An important part of the programme is that it will also set up a Conservation and Marine Management Area that will let Carteret Islanders make sustainable use of our ancestral marine resources.

To keep the links between the relocated Carterets’ people and their home island, sea resources and any remaining clan members (who are not yet relocated), the plan includes developing an equitable sea transport service for freight and passengers.

“In the future, we will keep coming to these reefs and manage them as our fishing ground,” explained community youth leader Nicholas Hakata. “When our children come back, they will have a connection to their heritage.”

Documenting a model

“We have fully documented our process since beginning our plan and will continue to, for the sake of developing a model relocation programme,” said Thomas Bikta, a chief from Piul Island.

“At the same time, we are developing and formulating a Carterets relocation policy that we will advocate to the Autonomous Bougainville Government and the rest of the world,” Bikta added.

We also intend to build an alliance of vulnerable Pacific communities impacted by climate change who can lobby and advocate for justice and policies that recognise and support those affected.

We think the Papua New Guinea government must set an example of such policies by re-developing the Atolls Integrated Development policy and beginning a recognized financing mechanism similar to REDD (Reducing Emissions from Deforestation and Forest Degradation in Developing Countries). The committee or board of which must include all relevant stakeholders, including community representation and other expertise, not just government officials.

Related resources:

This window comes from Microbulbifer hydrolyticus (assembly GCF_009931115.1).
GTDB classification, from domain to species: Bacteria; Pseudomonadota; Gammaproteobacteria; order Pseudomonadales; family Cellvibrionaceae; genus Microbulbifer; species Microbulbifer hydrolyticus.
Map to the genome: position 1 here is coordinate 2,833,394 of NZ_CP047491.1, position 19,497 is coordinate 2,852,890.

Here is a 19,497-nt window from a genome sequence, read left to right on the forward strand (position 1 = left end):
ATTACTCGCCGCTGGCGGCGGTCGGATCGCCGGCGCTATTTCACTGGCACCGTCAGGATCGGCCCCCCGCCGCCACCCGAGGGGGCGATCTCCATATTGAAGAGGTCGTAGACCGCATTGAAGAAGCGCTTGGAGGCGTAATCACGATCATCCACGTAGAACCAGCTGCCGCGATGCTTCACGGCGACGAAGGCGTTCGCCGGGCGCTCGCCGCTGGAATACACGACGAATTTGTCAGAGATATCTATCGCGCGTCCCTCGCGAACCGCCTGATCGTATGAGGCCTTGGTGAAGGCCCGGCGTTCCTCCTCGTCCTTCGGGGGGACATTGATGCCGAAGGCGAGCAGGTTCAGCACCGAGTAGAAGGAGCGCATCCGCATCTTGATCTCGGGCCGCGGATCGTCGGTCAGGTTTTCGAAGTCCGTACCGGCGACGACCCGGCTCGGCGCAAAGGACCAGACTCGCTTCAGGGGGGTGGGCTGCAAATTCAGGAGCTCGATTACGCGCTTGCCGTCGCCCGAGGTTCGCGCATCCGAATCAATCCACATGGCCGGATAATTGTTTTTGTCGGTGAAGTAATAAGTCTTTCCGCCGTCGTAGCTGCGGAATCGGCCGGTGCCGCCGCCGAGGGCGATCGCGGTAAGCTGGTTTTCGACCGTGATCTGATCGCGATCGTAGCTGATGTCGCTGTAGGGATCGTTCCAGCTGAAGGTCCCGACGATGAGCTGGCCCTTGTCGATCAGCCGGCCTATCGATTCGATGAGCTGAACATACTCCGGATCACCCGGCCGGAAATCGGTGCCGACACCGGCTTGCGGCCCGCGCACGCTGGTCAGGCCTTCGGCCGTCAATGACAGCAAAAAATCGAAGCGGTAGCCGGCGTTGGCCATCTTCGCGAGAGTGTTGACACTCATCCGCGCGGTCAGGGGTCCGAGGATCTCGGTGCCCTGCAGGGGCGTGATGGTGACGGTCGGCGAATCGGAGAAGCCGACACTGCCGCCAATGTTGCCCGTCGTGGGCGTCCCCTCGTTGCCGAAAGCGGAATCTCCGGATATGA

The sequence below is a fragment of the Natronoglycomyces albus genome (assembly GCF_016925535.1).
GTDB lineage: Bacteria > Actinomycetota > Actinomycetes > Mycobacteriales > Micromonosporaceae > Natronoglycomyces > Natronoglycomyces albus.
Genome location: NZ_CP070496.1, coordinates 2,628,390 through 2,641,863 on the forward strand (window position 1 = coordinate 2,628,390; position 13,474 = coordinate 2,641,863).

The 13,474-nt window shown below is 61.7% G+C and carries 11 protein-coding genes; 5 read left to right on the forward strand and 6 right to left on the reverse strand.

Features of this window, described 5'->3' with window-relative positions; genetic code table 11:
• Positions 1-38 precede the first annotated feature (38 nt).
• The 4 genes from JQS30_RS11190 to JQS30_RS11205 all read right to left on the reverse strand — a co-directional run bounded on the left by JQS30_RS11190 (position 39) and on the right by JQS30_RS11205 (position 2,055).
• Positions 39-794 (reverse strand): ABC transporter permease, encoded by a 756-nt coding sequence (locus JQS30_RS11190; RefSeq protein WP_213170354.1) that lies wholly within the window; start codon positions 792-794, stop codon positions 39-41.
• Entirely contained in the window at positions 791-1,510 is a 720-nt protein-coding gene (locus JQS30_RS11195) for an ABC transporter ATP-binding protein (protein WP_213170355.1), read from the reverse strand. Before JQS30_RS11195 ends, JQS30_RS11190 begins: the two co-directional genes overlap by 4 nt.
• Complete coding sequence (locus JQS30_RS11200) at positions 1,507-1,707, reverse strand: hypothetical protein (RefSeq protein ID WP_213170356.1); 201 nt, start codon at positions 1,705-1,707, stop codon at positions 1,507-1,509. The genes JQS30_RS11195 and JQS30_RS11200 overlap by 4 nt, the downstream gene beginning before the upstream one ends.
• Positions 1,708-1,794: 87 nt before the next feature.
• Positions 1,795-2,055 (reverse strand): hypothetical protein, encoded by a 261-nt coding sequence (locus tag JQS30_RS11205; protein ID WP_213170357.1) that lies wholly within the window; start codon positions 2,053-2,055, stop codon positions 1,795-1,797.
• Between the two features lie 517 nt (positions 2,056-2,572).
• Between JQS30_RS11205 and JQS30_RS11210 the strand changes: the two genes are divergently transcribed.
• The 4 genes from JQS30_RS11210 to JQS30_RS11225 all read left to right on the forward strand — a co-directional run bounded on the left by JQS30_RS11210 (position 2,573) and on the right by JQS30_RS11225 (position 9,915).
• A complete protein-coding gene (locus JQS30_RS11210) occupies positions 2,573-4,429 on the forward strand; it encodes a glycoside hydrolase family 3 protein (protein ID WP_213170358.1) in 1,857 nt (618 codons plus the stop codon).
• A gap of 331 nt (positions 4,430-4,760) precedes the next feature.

World Refugee Day 2009 — Real People, Real Needs

WWF climate witness community toolkit

TKI – Indigenous Peoples Climate Change Assessment

Further reading:

A new UNU-EHS report, In Search of Shelter, details how climate change is having grave effects on peoples around the world.

“The impacts of climate change are already causing migration and displacement,” the study states. By mid-century, “the prospects for the scope and scale could vastly exceed anything that has occurred before.”

This video brief and article complements the on-going Indigenous Peoples Climate Change Assessment. It forms part of the work of the UNU-IAS Traditional Knowledge Initiative. The UNU would like to thank the Christensen Fund for their support for this initiative.

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How-to Guide for Environmental Refugees by Ursula Rakova is licensed under a Creative Commons Attribution-NonCommercial-ShareAlike 3.0 Unported License.

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Authors

Ursula Rakova

Executive Director Tulele Peisa

Tulele Peisa executive director Ursula Rakova was born on Han, the main island of the Carterets. After leaving the atoll to study social administration at Papua New Guinea University, she became a pioneer in the environmental movement, working for non-governmental organizations such as the Individual and Community Rights Advocacy Forum, Environment Law Centre and OXFAM. At the request of a group of Carteret Island chiefs, she decided to return home in 2006 to help form Tulele Peisa. Ursula received the Pride of Papua New Guinea award in 2008 for her outstanding contribution to the environment.

Luis Patron